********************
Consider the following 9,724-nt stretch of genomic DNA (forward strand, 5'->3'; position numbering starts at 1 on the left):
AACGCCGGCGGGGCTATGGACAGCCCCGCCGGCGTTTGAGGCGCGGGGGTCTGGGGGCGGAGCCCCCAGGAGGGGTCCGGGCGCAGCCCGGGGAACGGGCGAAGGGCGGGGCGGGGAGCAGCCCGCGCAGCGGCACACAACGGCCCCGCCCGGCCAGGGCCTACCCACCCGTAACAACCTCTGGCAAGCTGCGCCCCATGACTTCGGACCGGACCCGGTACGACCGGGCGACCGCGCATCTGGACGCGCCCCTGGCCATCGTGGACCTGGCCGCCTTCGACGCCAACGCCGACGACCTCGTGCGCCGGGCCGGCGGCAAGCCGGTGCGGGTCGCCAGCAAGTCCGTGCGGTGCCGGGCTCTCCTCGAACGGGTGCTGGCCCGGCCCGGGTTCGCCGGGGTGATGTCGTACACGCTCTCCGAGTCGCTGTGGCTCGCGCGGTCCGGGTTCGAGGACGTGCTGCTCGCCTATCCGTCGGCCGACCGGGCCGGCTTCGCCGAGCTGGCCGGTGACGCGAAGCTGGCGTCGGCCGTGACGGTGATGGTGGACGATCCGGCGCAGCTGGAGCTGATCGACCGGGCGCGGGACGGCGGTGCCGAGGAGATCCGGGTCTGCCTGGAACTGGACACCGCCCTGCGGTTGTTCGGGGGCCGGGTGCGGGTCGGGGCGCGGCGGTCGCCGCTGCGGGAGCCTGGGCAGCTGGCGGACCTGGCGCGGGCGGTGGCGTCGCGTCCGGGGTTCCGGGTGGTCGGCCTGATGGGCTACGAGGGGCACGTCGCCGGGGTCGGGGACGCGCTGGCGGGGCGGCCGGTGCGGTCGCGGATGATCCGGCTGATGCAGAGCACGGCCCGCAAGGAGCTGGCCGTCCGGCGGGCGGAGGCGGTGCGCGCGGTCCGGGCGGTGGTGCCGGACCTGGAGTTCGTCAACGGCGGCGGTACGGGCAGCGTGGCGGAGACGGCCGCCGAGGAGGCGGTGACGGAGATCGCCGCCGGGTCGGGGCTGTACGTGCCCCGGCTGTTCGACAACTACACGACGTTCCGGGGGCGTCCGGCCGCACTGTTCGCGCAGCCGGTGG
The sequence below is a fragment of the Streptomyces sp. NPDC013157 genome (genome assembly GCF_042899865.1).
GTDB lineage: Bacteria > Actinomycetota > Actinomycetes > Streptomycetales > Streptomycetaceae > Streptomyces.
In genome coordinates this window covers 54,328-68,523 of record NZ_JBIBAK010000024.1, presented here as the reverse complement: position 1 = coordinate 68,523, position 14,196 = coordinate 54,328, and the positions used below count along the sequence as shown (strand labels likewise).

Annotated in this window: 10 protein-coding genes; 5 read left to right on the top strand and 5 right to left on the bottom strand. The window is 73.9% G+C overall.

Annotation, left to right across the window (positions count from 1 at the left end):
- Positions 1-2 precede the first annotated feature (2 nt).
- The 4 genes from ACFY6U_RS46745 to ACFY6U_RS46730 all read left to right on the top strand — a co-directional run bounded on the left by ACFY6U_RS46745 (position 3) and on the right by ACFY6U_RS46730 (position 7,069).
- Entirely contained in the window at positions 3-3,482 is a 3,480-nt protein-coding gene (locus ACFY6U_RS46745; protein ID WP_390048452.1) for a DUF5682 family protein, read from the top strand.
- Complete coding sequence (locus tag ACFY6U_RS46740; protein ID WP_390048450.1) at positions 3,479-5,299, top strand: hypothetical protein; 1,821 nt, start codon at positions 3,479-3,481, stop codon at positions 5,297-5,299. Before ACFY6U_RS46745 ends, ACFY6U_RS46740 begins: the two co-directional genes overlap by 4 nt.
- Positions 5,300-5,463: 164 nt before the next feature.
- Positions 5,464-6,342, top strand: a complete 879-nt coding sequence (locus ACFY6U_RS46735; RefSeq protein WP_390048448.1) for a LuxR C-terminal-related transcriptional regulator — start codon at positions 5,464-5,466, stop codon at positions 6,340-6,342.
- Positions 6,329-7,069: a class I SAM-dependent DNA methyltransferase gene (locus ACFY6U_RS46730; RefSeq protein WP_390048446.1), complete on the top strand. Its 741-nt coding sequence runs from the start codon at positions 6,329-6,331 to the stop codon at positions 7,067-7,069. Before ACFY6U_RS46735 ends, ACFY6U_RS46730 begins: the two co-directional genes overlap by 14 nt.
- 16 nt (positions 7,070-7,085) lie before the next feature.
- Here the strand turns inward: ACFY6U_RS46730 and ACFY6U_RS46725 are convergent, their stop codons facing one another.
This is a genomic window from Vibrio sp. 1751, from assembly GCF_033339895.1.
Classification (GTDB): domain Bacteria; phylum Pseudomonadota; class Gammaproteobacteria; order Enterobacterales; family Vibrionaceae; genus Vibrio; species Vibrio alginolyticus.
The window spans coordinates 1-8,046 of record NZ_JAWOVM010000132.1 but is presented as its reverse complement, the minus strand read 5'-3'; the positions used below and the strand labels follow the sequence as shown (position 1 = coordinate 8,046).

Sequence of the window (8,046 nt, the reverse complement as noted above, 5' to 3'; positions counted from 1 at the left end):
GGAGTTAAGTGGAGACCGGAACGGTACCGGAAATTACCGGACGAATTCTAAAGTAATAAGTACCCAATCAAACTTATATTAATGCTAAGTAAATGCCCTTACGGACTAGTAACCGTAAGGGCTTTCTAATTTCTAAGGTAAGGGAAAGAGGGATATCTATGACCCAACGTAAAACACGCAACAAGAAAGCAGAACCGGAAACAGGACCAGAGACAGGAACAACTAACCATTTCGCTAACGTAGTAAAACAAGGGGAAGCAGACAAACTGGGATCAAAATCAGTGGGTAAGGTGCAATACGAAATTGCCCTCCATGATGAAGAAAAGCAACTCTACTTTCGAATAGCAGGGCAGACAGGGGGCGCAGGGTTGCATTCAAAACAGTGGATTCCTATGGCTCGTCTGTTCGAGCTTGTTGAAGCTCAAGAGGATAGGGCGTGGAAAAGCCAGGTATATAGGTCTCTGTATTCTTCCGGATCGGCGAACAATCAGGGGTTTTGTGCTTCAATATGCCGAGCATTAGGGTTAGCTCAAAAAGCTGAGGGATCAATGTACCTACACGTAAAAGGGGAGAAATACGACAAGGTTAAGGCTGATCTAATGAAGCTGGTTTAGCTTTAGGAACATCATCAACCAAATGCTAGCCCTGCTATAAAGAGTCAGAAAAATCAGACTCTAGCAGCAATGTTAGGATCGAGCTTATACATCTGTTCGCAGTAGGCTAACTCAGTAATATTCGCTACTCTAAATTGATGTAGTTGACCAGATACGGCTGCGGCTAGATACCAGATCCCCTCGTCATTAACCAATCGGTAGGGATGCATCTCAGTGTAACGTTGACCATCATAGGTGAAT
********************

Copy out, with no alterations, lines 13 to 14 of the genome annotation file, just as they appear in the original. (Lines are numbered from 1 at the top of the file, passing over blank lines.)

- Positions 5,464-6,342, top strand: a complete 879-nt coding sequence (locus ACFY6U_RS46735; RefSeq protein WP_390048448.1) for a LuxR C-terminal-related transcriptional regulator — start codon at positions 5,464-5,466, stop codon at positions 6,340-6,342.
- Positions 6,329-7,069: a class I SAM-dependent DNA methyltransferase gene (locus ACFY6U_RS46730; RefSeq protein WP_390048446.1), complete on the top strand. Its 741-nt coding sequence runs from the start codon at positions 6,329-6,331 to the stop codon at positions 7,067-7,069. Before ACFY6U_RS46735 ends, ACFY6U_RS46730 begins: the two co-directional genes overlap by 14 nt.